South Riding opens at Maythorpe Hall, an imposing manor that was once the beacon of a community for hundreds of years.  Now its crumbling exterior houses Councillor Robert Carne, his teenage daughter, Midge, and a portrait of her mentally ill mother, Muriel, who is cared for at the County Mental Hospital.

Sarah Burton arrives at the village to fill the position of head mistress at Kiplington High School.  At forty and unmarried it would be a typical assumption to label her a virginal schoolmarm but Sarah has progressive views and strives to reach the students who seek more from life than husbands and babies.  Watching a school concert where these young ladies exhibit their talents in a less than academic manner has her cringing in shame and feeling sorrow for girls taught things better left unlearned.

The cast of over one hundred characters in this book is vast and varied.  I found that in taking notes it was difficult to know which characters would remain throughout and which would be peripheral.  Like a stroll though a village on a bright summer day you just never knew who was going to come around a corner.  Some left more of a mark than others such as the martyr, Lily Sawdon, who hides a terminal illness from her husband when he suddenly buys a pub.  Her struggle to work each day through immense pain kept reminding me that Holtby herself was dying from a kidney ailment during the writing of this book.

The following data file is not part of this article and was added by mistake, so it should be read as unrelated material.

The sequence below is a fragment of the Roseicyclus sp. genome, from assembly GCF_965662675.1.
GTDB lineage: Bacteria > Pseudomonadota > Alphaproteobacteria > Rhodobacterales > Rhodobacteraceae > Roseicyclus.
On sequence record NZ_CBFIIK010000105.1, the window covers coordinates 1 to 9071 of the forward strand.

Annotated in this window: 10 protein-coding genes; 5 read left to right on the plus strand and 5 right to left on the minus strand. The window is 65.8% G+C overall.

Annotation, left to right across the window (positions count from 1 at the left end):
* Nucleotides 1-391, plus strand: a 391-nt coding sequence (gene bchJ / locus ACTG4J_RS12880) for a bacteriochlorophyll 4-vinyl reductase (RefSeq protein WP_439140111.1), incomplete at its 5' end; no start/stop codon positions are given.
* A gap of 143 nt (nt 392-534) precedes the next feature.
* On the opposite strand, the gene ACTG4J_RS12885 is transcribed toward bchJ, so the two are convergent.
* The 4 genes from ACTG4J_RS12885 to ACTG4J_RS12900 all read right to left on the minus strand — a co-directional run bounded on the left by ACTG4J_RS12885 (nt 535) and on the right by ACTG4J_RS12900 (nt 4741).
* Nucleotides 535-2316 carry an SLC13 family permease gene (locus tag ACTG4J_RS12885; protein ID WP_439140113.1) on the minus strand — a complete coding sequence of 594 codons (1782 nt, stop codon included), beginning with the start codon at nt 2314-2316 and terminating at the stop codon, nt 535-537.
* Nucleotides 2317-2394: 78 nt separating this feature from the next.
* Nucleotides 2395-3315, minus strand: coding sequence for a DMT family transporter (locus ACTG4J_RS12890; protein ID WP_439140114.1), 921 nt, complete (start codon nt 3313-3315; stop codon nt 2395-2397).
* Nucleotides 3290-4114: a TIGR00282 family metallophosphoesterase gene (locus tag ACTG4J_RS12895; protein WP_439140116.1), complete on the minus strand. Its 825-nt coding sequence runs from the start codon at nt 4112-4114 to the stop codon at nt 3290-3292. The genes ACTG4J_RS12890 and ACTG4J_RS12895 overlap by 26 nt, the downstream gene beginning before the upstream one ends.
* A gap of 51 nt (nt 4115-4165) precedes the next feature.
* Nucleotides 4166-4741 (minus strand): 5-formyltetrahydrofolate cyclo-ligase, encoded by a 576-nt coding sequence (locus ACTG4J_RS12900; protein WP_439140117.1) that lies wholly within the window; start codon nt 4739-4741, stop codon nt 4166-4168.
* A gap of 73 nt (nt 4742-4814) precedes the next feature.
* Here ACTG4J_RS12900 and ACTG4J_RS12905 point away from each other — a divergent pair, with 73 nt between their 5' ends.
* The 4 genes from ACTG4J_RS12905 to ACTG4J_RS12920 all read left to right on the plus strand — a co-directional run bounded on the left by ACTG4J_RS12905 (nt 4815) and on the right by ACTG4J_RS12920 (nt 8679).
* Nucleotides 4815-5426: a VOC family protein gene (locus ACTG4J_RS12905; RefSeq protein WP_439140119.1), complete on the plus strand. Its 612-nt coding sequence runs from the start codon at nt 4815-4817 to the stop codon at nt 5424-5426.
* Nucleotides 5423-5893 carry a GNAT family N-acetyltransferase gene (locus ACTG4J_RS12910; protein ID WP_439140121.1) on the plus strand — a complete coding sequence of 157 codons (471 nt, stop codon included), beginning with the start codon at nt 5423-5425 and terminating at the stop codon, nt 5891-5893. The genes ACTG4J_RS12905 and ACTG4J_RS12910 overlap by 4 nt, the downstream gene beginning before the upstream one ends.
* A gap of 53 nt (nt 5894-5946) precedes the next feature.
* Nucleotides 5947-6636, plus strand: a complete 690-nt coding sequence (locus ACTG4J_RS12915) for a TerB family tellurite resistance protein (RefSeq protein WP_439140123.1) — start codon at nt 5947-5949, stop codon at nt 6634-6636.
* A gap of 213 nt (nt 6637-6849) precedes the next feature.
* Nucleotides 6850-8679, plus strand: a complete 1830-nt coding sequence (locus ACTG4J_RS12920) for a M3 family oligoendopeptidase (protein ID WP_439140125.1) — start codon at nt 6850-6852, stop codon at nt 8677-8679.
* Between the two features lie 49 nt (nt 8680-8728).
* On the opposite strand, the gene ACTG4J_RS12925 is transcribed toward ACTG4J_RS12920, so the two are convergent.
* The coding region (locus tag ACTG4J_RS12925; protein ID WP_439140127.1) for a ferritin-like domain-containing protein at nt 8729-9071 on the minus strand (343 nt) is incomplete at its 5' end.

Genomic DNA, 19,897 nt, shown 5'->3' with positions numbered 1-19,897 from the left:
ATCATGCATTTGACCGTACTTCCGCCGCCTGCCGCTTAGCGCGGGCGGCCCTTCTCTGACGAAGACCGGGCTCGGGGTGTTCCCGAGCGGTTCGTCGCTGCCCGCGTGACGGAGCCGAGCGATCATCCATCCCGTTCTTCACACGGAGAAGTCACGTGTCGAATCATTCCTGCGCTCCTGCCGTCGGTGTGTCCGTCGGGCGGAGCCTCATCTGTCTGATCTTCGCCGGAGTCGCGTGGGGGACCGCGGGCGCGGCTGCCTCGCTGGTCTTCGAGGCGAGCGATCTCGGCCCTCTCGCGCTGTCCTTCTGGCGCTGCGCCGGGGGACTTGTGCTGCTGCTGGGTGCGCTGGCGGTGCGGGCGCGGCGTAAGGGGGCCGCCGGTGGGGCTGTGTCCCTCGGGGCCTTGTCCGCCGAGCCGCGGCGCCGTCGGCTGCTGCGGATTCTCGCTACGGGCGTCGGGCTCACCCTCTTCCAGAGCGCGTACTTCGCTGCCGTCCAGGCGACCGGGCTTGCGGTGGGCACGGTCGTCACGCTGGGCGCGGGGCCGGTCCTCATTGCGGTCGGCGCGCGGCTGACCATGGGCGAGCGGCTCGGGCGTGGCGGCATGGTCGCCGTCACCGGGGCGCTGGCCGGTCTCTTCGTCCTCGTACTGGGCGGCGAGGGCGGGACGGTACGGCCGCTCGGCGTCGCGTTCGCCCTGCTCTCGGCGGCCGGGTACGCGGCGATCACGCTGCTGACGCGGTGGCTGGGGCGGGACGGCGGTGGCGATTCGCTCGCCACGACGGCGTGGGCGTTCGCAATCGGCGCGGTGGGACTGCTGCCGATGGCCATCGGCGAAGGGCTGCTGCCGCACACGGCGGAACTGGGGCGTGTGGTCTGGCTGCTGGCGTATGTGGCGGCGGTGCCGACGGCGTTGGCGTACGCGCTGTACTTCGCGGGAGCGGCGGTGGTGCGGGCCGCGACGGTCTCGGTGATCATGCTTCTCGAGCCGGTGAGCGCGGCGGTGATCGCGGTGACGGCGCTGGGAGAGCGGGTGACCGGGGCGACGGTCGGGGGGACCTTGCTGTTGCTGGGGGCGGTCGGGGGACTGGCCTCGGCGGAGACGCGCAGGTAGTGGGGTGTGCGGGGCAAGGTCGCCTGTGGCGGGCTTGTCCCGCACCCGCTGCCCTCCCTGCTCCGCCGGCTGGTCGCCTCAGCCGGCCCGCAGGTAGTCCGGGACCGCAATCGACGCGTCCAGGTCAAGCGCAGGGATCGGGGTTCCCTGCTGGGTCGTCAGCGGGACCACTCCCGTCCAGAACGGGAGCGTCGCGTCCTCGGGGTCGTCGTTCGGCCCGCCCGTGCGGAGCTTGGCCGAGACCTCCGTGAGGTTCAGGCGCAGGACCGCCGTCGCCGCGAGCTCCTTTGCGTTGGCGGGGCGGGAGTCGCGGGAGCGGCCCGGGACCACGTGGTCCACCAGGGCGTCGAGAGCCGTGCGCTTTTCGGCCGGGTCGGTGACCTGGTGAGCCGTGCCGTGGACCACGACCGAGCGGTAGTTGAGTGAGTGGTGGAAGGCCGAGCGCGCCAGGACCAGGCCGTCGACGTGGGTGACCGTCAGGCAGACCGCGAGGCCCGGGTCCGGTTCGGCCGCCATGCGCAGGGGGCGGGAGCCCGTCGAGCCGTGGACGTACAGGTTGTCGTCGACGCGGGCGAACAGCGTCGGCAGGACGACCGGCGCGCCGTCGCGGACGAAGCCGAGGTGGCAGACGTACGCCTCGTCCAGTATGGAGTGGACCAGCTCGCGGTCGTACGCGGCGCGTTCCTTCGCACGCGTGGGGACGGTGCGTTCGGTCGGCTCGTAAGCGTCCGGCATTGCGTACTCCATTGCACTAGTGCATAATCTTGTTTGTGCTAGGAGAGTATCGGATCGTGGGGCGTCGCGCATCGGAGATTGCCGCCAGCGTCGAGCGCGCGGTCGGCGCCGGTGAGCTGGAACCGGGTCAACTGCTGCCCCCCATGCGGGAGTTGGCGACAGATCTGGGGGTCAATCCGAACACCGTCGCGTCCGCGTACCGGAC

The Holly family, with their brood of children and barely enough to go around pulled at my heartstrings.  Watching the eldest daughter, Lydia, resign herself to changing nappies and wiping noses when she had such potential in the classroom was extremely frustrating.  But it was clear from many of the storylines in this book that Holtby was a great supporter of women's rights and I kept faith that all was not lost for Lydia.

Readers also have the displeasure of cringe-worthy characters such as Alderman Snaith who doesn't miss an opportunity to gain from someone else's misfortune and Councillor Huggins.  A lay preacher who gets himself into a bind trying to cover up some dirty tracks.

Naturally there is a romantic storyline since we have a handsome fellow living in a lonely manor and a head mistress turns up.  But you won't find the writing soppy and formulaic here, far from it.  In fact, considering the era this story was written in, it's rather daring.

As some of the storylines were coming to their conclusion I felt quite sad as not everything ends well or tied with a bow but there were also reasons to cheer.  The rousing description of the 1935 Silver Jubilee celebration at the end was beautifully written and would have had me enthusiastically waving an English flag if I had one.  And I would highly recommend having a tissue at hand for the epitaph written for Holtby by her dear friend, Vera Brittain.  Not only do I now want to read more of Holtby's work but I am intrigued to know more about her background and how she came to be so wonderfully progressive.

Hopefully the mini-series will air on television over here soon but I certainly have quite the images in my head to last me until then.  And now there are those Queen's cakes that I wrote about last time to bake...

Tuesday, March 22, 2011

Queen's Cake

One of the many things I love about reading English novels is the frequent appearance of tea and cake.  It's there as a snack, when friends pop 'round, the village fete, a train ride, it rained...the list goes on.